Last week I posted a note to remind everyone about the release of Trade Me.
This is the actual review.
Trade Me, by Courtney Milan
In case you missed it: this is a contemporary new adult novel, told in present tense first person, with alternating points of view from both main characters.
Trade Me is also the first of at least three, but perhaps–please, please, please!–five novels written around Cyclone Systems, a made up, and massive, technology company that sits quite near the top of that food chain. The books, though, are about people.
Considering how incredibly picky I am about first person narrative and young protagonists, this should not have event tempted me, let alone worked for me.
But a) this is Courtney Milan and so far everything she writes works for me on one level or another, and b) holy shit, these two kids grabbed me by the throat so quickly and just would not let me go.
may be is gushing ahead. Also, please note that I got this book as an ARC, though I’ve never been asked to write anything but my honest opinion.
Here’s the blub:
Tina Chen just wants a degree and a job, so her parents never have to worry about making rent again. She has no time for Blake Reynolds, the sexy billionaire who stands to inherit Cyclone Systems. But when he makes an offhand comment about what it means to be poor, she loses her cool and tells him he couldn’t last a month living her life.
To her shock, Blake offers her a trade: She’ll get his income, his house, his car. In exchange, he’ll work her hours and send money home to her family. No expectations; no future obligations.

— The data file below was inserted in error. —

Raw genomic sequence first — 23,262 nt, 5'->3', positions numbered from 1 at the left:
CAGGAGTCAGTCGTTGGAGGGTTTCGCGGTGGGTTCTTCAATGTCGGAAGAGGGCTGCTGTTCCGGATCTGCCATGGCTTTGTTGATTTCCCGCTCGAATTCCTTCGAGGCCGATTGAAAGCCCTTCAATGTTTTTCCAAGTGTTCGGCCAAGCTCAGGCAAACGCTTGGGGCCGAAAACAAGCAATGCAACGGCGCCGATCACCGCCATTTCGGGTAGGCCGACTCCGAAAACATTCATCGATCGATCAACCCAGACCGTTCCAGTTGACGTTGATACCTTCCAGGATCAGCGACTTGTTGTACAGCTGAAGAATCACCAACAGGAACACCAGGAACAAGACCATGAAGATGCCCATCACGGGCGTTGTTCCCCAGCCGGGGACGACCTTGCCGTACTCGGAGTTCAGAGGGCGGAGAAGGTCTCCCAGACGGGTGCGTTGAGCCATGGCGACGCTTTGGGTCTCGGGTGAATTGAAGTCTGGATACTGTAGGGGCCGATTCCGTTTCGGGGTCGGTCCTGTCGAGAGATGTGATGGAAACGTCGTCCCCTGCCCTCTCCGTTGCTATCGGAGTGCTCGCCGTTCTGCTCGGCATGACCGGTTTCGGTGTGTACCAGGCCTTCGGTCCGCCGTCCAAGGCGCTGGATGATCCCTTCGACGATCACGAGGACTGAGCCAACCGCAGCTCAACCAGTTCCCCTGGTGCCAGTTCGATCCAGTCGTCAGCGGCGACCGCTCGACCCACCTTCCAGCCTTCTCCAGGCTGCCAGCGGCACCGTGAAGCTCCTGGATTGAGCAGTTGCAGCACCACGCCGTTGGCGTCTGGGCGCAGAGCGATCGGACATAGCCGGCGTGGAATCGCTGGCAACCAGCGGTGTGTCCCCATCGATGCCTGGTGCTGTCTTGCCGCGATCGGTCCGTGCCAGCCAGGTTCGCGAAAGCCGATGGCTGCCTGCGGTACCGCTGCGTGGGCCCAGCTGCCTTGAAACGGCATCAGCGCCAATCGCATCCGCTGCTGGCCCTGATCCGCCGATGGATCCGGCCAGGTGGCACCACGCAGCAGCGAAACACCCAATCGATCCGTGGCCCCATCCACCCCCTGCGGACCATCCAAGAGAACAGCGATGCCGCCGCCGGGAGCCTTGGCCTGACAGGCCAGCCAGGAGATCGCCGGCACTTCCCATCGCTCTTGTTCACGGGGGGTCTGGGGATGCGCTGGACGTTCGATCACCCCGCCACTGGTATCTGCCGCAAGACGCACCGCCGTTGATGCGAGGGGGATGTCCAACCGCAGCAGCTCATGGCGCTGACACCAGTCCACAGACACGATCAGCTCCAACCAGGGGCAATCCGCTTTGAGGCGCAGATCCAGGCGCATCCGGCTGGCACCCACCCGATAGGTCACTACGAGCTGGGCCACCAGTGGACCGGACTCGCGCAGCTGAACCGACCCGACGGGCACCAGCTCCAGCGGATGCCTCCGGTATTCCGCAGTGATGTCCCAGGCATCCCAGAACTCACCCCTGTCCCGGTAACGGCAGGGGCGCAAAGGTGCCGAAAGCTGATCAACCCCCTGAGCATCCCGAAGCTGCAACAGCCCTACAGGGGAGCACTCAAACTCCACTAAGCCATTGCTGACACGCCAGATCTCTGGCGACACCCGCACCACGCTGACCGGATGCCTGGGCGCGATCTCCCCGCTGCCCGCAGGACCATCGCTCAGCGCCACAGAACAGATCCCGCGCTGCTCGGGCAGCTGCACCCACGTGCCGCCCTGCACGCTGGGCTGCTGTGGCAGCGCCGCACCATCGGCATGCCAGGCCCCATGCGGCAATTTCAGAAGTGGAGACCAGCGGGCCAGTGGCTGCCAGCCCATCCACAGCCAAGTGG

But before long, they’re trading not just lives, but secrets, kisses, and heated nights together. No expectations might break Tina’s heart…but Blake’s secrets could ruin her life.
The excerpt available on Ms Milan’s site is from the very first chapter, and shows you immediately that these young people are anything but shallow.
Tina Chen–one of the many, many Tina Chens of this world–has worked most of her life to try and keep her family safe, together, functioning. She’s has a goal in life, and that is to make enough money after college that she can be sure, absolutely sure, that her family won’t be evicted for lack of rent. That if her mother is fired from Walmart, they’ll be able to eat. That her sister will never have to make do without her medications for ADHD.
Tina doesn’t have time to be distracted by a pretty, privileged all-American boy, who knows nothing of her life, and who exists in a completely different universe from hers.
Blake Reynolds is the one and only son of Adam Reynolds, founder, majority owner, and driving force behind Cyclone Systems. Blake himself is very smart, socially gifted, and so wealthy he has never even gone grocery shopping. Ever. He also “has a problem,” and a very complicated relationship with his father, his privilege, and his life.
On the face of it, Tina is in the worse position of the two. Her life is so very, very hard–when she talks to her mother, and thinks, “I don’t want a lot out of life. I just want enough money to love without being tangled up about it”–my heart contracted. That whole conversation? It physically hurt.